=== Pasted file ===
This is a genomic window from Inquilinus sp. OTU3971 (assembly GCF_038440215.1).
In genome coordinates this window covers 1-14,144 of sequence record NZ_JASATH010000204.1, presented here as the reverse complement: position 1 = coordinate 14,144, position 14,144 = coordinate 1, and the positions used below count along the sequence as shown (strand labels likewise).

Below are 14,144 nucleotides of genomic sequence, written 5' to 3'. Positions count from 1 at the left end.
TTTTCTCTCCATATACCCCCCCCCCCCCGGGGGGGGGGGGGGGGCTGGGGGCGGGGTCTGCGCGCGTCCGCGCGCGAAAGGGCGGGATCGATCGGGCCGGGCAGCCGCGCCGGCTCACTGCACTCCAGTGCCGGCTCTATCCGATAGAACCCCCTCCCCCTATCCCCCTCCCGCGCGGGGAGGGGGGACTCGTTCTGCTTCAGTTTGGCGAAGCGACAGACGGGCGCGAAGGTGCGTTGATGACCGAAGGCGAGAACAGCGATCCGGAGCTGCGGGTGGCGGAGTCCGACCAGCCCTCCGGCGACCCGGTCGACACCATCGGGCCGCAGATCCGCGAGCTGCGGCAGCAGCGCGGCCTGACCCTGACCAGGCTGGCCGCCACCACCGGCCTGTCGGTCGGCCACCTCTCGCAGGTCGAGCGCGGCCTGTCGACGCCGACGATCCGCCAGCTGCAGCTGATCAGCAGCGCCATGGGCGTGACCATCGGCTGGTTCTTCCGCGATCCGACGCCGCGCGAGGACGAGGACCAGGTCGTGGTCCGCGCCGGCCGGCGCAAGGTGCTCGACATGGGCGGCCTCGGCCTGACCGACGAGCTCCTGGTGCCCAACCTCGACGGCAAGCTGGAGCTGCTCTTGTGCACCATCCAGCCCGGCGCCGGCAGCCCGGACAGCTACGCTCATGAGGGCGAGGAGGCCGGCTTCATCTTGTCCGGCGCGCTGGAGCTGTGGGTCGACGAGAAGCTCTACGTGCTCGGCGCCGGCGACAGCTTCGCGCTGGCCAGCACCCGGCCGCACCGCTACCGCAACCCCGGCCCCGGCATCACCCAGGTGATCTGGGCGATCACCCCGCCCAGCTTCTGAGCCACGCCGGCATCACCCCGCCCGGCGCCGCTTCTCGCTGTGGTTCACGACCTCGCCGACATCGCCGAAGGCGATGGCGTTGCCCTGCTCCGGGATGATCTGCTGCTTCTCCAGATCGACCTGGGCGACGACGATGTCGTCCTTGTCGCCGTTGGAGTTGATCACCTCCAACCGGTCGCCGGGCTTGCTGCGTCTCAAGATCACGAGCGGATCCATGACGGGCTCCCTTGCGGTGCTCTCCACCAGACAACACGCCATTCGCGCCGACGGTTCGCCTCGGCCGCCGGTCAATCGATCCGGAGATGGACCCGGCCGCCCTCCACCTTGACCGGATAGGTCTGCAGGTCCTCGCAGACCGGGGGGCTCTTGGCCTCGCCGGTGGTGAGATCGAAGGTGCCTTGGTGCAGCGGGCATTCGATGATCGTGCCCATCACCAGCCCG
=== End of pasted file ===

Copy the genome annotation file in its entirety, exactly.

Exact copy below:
This is a genomic window from Inquilinus sp. OTU3971 (assembly GCF_038440215.1).
In genome coordinates this window covers 1-14,144 of sequence record NZ_JASATH010000204.1, presented here as the reverse complement: position 1 = coordinate 14,144, position 14,144 = coordinate 1, and the positions used below count along the sequence as shown (strand labels likewise).

Below are 14,144 nucleotides of genomic sequence, written 5' to 3'. Positions count from 1 at the left end.
TTTTCTCTCCATATACCCCCCCCCCCCCGGGGGGGGGGGGGGGGCTGGGGGCGGGGTCTGCGCGCGTCCGCGCGCGAAAGGGCGGGATCGATCGGGCCGGGCAGCCGCGCCGGCTCACTGCACTCCAGTGCCGGCTCTATCCGATAGAACCCCCTCCCCCTATCCCCCTCCCGCGCGGGGAGGGGGGACTCGTTCTGCTTCAGTTTGGCGAAGCGACAGACGGGCGCGAAGGTGCGTTGATGACCGAAGGCGAGAACAGCGATCCGGAGCTGCGGGTGGCGGAGTCCGACCAGCCCTCCGGCGACCCGGTCGACACCATCGGGCCGCAGATCCGCGAGCTGCGGCAGCAGCGCGGCCTGACCCTGACCAGGCTGGCCGCCACCACCGGCCTGTCGGTCGGCCACCTCTCGCAGGTCGAGCGCGGCCTGTCGACGCCGACGATCCGCCAGCTGCAGCTGATCAGCAGCGCCATGGGCGTGACCATCGGCTGGTTCTTCCGCGATCCGACGCCGCGCGAGGACGAGGACCAGGTCGTGGTCCGCGCCGGCCGGCGCAAGGTGCTCGACATGGGCGGCCTCGGCCTGACCGACGAGCTCCTGGTGCCCAACCTCGACGGCAAGCTGGAGCTGCTCTTGTGCACCATCCAGCCCGGCGCCGGCAGCCCGGACAGCTACGCTCATGAGGGCGAGGAGGCCGGCTTCATCTTGTCCGGCGCGCTGGAGCTGTGGGTCGACGAGAAGCTCTACGTGCTCGGCGCCGGCGACAGCTTCGCGCTGGCCAGCACCCGGCCGCACCGCTACCGCAACCCCGGCCCCGGCATCACCCAGGTGATCTGGGCGATCACCCCGCCCAGCTTCTGAGCCACGCCGGCATCACCCCGCCCGGCGCCGCTTCTCGCTGTGGTTCACGACCTCGCCGACATCGCCGAAGGCGATGGCGTTGCCCTGCTCCGGGATGATCTGCTGCTTCTCCAGATCGACCTGGGCGACGACGATGTCGTCCTTGTCGCCGTTGGAGTTGATCACCTCCAACCGGTCGCCGGGCTTGCTGCGTCTCAAGATCACGAGCGGATCCATGACGGGCTCCCTTGCGGTGCTCTCCACCAGACAACACGCCATTCGCGCCGACGGTTCGCCTCGGCCGCCGGTCAATCGATCCGGAGATGGACCCGGCCGCCCTCCACCTTGACCGGATAGGTCTGCAGGTCCTCGCAGACCGGGGGGCTCTTGGCCTCGCCGGTGGTGAGATCGAAGGTGCCTTGGTGCAGCGGGCATTCGATGATCGTGCCCATCACCAGCCCG